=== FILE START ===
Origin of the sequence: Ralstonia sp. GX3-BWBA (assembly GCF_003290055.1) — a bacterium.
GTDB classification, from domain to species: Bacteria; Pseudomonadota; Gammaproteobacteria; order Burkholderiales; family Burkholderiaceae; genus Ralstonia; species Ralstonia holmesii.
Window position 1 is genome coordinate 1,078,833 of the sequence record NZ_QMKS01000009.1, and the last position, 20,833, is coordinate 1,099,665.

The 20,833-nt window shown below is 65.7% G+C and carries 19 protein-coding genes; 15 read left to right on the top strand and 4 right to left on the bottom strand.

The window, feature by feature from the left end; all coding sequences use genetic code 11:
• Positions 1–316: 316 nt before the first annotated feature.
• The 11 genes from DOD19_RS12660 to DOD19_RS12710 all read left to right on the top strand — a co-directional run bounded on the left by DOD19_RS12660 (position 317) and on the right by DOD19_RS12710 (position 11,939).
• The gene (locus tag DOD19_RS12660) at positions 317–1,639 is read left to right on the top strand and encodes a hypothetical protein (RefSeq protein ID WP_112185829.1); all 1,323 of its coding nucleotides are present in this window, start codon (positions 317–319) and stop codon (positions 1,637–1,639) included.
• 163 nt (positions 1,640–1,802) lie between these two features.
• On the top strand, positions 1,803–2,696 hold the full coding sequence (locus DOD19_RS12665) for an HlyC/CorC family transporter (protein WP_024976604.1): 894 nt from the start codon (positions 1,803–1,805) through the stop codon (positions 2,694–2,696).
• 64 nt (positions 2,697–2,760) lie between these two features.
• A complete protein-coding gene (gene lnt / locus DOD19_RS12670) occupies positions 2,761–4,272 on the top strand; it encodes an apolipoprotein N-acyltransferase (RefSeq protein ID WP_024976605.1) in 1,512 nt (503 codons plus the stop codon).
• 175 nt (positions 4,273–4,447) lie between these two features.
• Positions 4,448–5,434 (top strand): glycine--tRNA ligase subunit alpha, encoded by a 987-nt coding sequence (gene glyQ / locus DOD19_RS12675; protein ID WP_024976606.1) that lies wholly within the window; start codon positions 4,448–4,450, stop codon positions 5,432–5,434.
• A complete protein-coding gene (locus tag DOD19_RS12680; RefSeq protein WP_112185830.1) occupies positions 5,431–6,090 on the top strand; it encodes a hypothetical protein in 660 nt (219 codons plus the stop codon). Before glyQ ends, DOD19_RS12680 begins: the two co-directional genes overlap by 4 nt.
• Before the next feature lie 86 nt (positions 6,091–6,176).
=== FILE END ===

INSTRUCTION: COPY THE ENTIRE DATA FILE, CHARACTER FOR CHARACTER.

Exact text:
Origin of the sequence: Ralstonia sp. GX3-BWBA (assembly GCF_003290055.1) — a bacterium.
GTDB classification, from domain to species: Bacteria; Pseudomonadota; Gammaproteobacteria; order Burkholderiales; family Burkholderiaceae; genus Ralstonia; species Ralstonia holmesii.
Window position 1 is genome coordinate 1,078,833 of the sequence record NZ_QMKS01000009.1, and the last position, 20,833, is coordinate 1,099,665.

The 20,833-nt window shown below is 65.7% G+C and carries 19 protein-coding genes; 15 read left to right on the top strand and 4 right to left on the bottom strand.

The window, feature by feature from the left end; all coding sequences use genetic code 11:
• Positions 1–316: 316 nt before the first annotated feature.
• The 11 genes from DOD19_RS12660 to DOD19_RS12710 all read left to right on the top strand — a co-directional run bounded on the left by DOD19_RS12660 (position 317) and on the right by DOD19_RS12710 (position 11,939).
• The gene (locus tag DOD19_RS12660) at positions 317–1,639 is read left to right on the top strand and encodes a hypothetical protein (RefSeq protein ID WP_112185829.1); all 1,323 of its coding nucleotides are present in this window, start codon (positions 317–319) and stop codon (positions 1,637–1,639) included.
• 163 nt (positions 1,640–1,802) lie between these two features.
• On the top strand, positions 1,803–2,696 hold the full coding sequence (locus DOD19_RS12665) for an HlyC/CorC family transporter (protein WP_024976604.1): 894 nt from the start codon (positions 1,803–1,805) through the stop codon (positions 2,694–2,696).
• 64 nt (positions 2,697–2,760) lie between these two features.
• A complete protein-coding gene (gene lnt / locus DOD19_RS12670) occupies positions 2,761–4,272 on the top strand; it encodes an apolipoprotein N-acyltransferase (RefSeq protein ID WP_024976605.1) in 1,512 nt (503 codons plus the stop codon).
• 175 nt (positions 4,273–4,447) lie between these two features.
• Positions 4,448–5,434 (top strand): glycine--tRNA ligase subunit alpha, encoded by a 987-nt coding sequence (gene glyQ / locus DOD19_RS12675; protein ID WP_024976606.1) that lies wholly within the window; start codon positions 4,448–4,450, stop codon positions 5,432–5,434.
• A complete protein-coding gene (locus tag DOD19_RS12680; RefSeq protein WP_112185830.1) occupies positions 5,431–6,090 on the top strand; it encodes a hypothetical protein in 660 nt (219 codons plus the stop codon). Before glyQ ends, DOD19_RS12680 begins: the two co-directional genes overlap by 4 nt.
• Before the next feature lie 86 nt (positions 6,091–6,176).